For 19 years Tendulkar has inspired his countrymen, writes Peter Roebuck
Sachin Tendulkar is an extraordinary cricketer whose durability and skill have for many ears uplifted his country’s cricket team. Now he holds the game’s most prized batting record. It has been a magnificent, underestimated achievement. Ever since he first appeared as precocious teenager Tendulkar has known nothing except exorbitant expectations.
It is no small thing to become public property at 16. Nor has there been any hiding place. Not for sportsman the luxury of private studios. Every time he leaves his home it is an appearance; he loves swanky cars but can drive only in the dead of night. It is against this background that his career must be judged.
Spirit still intact
Remarkably, Tendulkar has managed to retain his health and reputation through it all. His body might be complaining but his spirit endures and he seems immune to stress and sickness.
During the course of his tumultuous career Don Bradman suffered several serious setbacks. Tendulkar has even managed to retain a semblance of normality in his life, a wife, children who tease him and egg him on, friends, a restaurant, and the same smile.
Throughout there has been something in Tendulkar that set him apart. Partly it is the purity of his style. From the outset he could bat in the classical way. Contemporaries insist that he was not taught the game; it came from within, like an underground spring.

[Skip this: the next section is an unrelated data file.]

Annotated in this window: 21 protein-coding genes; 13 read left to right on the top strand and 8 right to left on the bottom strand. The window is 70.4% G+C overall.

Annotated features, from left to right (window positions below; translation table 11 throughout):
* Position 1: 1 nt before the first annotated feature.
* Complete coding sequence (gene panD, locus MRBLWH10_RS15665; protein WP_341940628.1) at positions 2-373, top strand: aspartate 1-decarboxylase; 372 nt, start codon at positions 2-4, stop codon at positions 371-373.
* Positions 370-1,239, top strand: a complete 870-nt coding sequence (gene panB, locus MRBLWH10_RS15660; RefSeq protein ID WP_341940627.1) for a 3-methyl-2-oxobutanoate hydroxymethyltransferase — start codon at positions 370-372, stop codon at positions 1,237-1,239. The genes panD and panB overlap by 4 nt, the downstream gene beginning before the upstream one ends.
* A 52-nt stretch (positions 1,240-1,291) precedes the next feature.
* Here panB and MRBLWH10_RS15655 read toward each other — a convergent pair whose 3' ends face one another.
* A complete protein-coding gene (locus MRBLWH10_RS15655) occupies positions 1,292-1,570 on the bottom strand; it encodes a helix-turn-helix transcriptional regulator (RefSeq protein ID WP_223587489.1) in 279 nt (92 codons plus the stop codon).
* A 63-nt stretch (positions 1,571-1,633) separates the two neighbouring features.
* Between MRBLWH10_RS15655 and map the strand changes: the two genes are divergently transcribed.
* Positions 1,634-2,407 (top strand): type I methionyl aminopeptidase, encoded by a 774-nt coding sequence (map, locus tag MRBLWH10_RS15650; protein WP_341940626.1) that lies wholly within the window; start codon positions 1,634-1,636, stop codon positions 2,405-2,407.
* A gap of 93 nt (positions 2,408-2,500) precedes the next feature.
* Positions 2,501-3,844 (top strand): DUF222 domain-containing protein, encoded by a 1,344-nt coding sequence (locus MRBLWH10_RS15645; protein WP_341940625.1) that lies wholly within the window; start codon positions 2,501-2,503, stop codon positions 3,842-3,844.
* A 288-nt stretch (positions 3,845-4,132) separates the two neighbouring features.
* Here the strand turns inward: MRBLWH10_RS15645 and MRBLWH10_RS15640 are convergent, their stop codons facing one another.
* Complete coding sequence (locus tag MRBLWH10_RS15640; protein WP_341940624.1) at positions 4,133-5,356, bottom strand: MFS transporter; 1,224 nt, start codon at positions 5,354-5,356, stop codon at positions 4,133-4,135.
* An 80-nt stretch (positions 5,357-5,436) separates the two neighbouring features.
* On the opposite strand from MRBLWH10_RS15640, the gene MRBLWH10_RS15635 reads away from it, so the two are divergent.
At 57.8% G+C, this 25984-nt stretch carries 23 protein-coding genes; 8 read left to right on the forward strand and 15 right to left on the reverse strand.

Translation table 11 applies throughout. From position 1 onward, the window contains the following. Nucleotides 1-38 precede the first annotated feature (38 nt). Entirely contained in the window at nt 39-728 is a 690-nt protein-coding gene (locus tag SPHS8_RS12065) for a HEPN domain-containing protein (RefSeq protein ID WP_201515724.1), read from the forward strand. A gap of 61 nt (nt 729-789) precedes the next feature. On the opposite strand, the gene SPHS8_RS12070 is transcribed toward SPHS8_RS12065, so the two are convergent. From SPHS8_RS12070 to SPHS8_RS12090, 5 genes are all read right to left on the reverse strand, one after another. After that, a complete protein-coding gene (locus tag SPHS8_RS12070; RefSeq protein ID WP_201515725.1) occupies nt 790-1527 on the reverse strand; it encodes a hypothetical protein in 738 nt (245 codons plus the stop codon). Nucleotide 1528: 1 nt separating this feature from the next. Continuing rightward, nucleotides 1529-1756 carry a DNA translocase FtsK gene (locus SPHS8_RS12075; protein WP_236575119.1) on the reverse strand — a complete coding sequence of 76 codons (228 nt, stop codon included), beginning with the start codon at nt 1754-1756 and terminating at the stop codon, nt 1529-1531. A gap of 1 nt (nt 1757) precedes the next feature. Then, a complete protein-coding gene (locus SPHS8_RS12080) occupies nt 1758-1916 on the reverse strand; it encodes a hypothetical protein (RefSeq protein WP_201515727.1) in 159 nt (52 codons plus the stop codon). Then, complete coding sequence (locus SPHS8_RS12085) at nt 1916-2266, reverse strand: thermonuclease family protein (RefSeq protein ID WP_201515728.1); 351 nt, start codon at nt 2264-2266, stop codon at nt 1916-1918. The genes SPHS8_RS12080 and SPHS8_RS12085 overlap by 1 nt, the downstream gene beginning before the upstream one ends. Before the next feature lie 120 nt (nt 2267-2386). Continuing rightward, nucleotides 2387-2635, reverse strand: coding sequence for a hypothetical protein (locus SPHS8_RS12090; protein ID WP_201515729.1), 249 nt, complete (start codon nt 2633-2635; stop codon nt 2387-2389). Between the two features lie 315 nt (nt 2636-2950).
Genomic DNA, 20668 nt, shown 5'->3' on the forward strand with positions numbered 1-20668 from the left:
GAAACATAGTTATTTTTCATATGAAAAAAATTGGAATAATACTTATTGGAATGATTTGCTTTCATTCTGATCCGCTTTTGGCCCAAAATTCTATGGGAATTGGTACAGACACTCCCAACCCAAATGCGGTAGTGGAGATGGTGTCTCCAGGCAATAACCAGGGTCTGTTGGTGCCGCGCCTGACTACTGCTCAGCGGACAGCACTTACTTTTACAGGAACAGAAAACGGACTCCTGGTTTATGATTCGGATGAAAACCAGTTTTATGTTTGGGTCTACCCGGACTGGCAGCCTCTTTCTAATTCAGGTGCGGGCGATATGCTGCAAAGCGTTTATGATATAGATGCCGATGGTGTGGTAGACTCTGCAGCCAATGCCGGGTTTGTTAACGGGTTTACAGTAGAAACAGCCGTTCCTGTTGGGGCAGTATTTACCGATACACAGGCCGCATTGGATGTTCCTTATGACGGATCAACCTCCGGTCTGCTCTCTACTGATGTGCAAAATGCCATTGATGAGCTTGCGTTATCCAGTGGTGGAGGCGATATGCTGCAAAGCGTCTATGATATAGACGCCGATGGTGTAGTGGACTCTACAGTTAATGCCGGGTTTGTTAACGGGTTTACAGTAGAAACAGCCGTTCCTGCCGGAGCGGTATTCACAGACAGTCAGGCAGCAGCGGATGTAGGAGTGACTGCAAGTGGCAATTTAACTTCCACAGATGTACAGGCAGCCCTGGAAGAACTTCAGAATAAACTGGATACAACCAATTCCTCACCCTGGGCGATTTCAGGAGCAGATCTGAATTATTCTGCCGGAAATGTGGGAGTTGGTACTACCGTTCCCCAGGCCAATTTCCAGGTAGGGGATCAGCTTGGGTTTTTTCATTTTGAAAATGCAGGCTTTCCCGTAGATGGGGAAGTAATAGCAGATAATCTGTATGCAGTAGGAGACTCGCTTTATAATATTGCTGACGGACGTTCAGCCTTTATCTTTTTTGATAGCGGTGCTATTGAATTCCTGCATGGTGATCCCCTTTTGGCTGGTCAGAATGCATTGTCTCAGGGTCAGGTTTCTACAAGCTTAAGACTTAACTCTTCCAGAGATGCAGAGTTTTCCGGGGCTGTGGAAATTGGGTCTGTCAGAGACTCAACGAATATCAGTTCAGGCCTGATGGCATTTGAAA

From the outset it has merely been a matter of correcting the bad habits that creep in the moment the brain sleeps. His strokes are played with a bat somehow broader and straighter than any other, and his feet seem to move effortlessly into position.
But it goes beyond facts and figures, style, sportsmanship, or else others could join him in his acclaim. Tendulkar has been the hero his country needed. Indians spend billions of dollars every year trying to lighten their skins. Advertisements for the appropriate creams are shown between overs. India knows that its film stars have not crossed cultural lines.
Booker prize winners cannot inspire a nation half as well as the sight of a demonstrably Asian boy repeatedly cracking feared bowling around. It was his combination of aggression and productivity that defined him. And he has been untarnished by scandal.
For 19 years Tendulkar has inspired his countrymen. Supporters cherish his introductory masterpieces, daring and almost cheeky, his hundreds scored in adversity, and his later more restrained efforts. It is idiotic to expect a man to be the same at 36 as at 16.
They remember his superb strokes, resounding straight drives, hooks and the back-foot punches past point that tells him everything is in its proper place, and his duels with Wasim Akram, Shane Warne and Brett Lee.
Accordingly it is fitting that he should become Test cricket’s highest scorer. Ordinarily the number of runs a player scores is not regarded as definitive. Apart from skill, the amassing of vast career tallies requires an ability to avoid injury, war and whim. But runs are hard-earned in Test cricket besides which longevity can be as much a bane as a boon.
All the more reason to respect this record for it tells a tale of many things, the boy who grew up before our eyes, the batsman who survived everything the bowlers or life could send his way.
Tendulkar may be in decline but he has been a constant champion for 19 years. He has had more on his shoulders than any contemporary and has managed to remain intact. Oh yes and he has scored a few runs along the way, and given immense pleasure to millions of people, Indian and otherwise.